Reading Matters

‘Poor Teeth,’ an Alabama photographer, a forgotten marriage

Sarah Smarsh
Sarah Smarsh Twitter

My guiltiest of guilty pleasures these days is following New York Times book critic Dwight Garner on Twitter.

He’s a lively writer, with a gift for the clever phrase, and he leads me down lanes I’d never otherwise venture. What’s more, he’s someone who consistently tips his hat to other fine writers. (The Michigan poet Amorak Huey is another generous hat-tipper on Twitter.)

Garner led me to Sarah Smarsh’s article, “Poor Teeth,” in a magazine called Aeon. She opens the article: “I am bone of the bone of them that live in trailer homes.” Smarsh says, “My family’s distress over our teeth -- what food might hurt or save them, whether having them pulled was a mistake -- reveals the psychological hell of having poor teeth in a rich, capitalist country: the underpriveleged are priced out of the dental-treatment system yet perversely held responsible for their dental condtion.”

Smarsh is a regular columnist for journalist Krista Tippett’s email newsletter On Being, and her first book, due next year, is “In the Red,” about her upbringing in Kansas and the American class system.

It was also Garner who tipped me to the obituary of Hale County, Ala., photographer William Christenberry, which ran in the Times in November. Christenberry’s stark photos of the run down and neglected in rural Hale County are reminiscent of Walker Evans’s Depression photos.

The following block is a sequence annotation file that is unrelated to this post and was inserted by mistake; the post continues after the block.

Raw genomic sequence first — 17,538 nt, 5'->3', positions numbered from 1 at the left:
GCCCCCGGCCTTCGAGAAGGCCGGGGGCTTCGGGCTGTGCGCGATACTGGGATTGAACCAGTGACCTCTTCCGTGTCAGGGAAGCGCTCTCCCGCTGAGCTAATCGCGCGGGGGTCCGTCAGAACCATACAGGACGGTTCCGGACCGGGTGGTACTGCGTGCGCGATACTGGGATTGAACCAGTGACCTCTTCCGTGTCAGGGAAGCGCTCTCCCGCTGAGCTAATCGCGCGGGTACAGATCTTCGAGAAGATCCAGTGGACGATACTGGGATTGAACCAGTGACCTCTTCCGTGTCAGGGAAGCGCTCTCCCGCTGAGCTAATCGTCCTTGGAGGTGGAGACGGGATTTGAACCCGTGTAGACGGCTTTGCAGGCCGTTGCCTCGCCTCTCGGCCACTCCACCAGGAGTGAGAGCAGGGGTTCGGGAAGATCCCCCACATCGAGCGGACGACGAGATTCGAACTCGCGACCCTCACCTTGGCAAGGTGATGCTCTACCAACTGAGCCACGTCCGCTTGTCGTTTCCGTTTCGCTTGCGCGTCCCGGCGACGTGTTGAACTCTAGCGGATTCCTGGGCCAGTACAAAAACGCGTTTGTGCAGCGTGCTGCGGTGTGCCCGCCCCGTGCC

The obituary writer, Richard B. Woodward, mentioned Christenberry’s 2008 autobiography, “Working from Memory,” which I’m eager to read. In the memoir, Christenberry quotes his mother: “Son, everyone is going to think Alabama is a rusted, worn-out, old, bullet-ridden place, based on your work.”

And Christenberry, according to Woodward, would answer that he liked the warp that time gave to things, and he’d quote Emily Dickinson: “Memory is a strange bell, jubilee and knell.”

Somewhere, in time’s inky depths, in a secret ceremony beyond recall, I must have married the novelist Paul Auster. Why else would I continue to love, honor and obey this self-indulgent man through chapter after chapter of his latest opus, “4321.” Honestly. But I can’t stop, though turgid is the tread. Then, suddenly, he describes the way young Archie Ferguson feels after his grandmother dies, touching the knick-knacks in her apartment, or what a windfall of money does for his peace of mind, and I’d plight my troth again and again.

Even the Guardian loves “4321,” hoisting it to first on its January fiction list, and calling it “a meditation on fate and possibility.”

Do I recommend it? Yes, for those with leisure, patience and an abiding curiosity about life’s twists and turns.

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